Mass. opioid OD deaths drop for second straight year

Opioid deaths decreased 4 percent, from 2,056 in 2017 to 1,974 deaths last year, according to the latest quarterly report

By Marie Szaniszlo
Boston Herald

BOSTON — Opioid-related overdose deaths in Massachusetts declined in 2018 for the second straight year, but fentanyl continued to fuel the opioid epidemic, officials said Wednesday.

Opioid deaths decreased 4 percent, from 2,056 in 2017 to 1,974 deaths last year, according to the latest quarterly report released by the state Department of Public Health. That followed a 2 percent decrease in 2017 from the 2,099 deaths the previous year.

Fentanyl, however, a synthetic opioid 80 to 100 times stronger than morphine, according to the U.S. ?Drug Enforcement Administration, was present in the toxicology of 89 percent of those who died in the third quarter of 2018, while the rate of heroin present has been declining since 2016, falling to about 34 percent of opioid-related overdose deaths that were screened in the third quarter of last year.

“Fentanyl is a major contributor to deaths in this epidemic,” said Public Health Commissioner Dr. Monica Bharel. “The problem is it’s cheaper than heroin and other opioids. It’s cheap, and it’s easy to get. And its potency is really driving these deaths.”

Gov. Charlie Baker said that while he’s encouraged to see fewer opioid-related overdose deaths for a second consecutive year as well as a 35 percent decrease in reported opioid prescriptions since the first quarter of 2015, the opioid epidemic continues to present a serious challenge made more difficult due to the presence of fentanyl.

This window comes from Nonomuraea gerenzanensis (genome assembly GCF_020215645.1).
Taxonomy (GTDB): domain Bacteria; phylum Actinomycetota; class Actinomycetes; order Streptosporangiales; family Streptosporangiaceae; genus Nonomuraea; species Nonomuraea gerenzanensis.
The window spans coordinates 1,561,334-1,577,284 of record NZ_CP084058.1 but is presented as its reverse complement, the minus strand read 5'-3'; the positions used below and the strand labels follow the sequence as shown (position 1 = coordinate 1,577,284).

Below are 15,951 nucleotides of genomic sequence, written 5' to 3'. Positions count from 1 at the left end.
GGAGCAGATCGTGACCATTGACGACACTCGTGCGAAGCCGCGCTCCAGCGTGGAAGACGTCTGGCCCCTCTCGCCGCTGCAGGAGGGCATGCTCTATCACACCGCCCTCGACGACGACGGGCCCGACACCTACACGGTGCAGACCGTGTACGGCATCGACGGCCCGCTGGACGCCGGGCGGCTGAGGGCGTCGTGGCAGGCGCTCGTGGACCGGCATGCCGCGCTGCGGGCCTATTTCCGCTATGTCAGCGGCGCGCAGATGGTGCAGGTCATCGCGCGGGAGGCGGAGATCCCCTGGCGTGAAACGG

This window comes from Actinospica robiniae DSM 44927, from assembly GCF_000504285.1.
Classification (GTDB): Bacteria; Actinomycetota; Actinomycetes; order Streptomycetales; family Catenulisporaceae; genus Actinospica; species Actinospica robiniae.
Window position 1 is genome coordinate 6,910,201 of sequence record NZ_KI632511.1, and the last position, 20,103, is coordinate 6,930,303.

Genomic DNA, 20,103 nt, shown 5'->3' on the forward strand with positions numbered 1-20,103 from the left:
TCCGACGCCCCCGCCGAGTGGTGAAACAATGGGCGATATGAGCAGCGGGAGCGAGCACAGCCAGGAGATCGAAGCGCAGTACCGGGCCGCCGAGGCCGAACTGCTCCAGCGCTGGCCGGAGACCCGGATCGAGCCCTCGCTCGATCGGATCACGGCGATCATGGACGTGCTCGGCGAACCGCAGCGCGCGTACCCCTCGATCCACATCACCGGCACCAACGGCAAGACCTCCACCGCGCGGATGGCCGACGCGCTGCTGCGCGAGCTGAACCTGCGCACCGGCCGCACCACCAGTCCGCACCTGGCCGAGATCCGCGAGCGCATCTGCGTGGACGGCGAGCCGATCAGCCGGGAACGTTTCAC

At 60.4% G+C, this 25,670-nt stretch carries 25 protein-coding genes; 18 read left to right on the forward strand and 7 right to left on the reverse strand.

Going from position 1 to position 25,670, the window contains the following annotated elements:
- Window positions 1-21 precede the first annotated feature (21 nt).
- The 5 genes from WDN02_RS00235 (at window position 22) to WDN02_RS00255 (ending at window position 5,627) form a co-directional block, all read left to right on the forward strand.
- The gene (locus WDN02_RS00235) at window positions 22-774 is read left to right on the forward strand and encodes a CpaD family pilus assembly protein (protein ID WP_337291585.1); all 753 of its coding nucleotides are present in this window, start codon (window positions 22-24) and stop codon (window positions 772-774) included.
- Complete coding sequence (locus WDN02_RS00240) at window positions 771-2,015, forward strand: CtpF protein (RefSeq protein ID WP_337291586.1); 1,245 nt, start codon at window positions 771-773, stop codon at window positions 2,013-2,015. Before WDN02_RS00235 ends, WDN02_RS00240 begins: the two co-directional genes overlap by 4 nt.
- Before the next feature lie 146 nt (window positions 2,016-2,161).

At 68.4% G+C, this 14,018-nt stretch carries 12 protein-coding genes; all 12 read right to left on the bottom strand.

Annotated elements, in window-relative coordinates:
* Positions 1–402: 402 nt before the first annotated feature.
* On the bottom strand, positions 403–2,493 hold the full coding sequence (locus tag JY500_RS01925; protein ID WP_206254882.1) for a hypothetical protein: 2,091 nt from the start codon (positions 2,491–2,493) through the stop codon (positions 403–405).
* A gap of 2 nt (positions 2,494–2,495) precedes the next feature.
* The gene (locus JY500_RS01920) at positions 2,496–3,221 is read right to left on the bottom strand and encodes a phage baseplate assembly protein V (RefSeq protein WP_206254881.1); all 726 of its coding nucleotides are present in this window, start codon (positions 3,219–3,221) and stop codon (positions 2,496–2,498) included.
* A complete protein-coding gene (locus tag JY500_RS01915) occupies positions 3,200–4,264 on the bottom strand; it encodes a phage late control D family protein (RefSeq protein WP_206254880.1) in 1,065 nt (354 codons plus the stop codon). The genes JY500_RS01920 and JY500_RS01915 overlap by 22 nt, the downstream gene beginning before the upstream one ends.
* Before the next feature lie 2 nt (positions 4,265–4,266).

“We look forward to working with our colleagues in the Legislature to continue ramping up the commonwealth’s funding for prevention, intervention, treatment and recovery services in the FY20 budget,” Baker said in a statement, “in addition to the administration’s proposal to strengthen the hand of law enforcement by providing $5 million to support a new Regional Fentanyl Interdiction Task Force.”

When police make multiple drug arrests in a community, dealers not caught up in the sweep typically move to a neighboring community and continue to sell, officials said. But the proposed task force would allow participating police departments to coordinate regionally when they make arrests to decrease the chance of that happening. The funding Baker is proposing would help supplement surveillance work and overtime costs, and officers in the field also would work to get buyers into treatment.

Copyright 2019 Boston Herald


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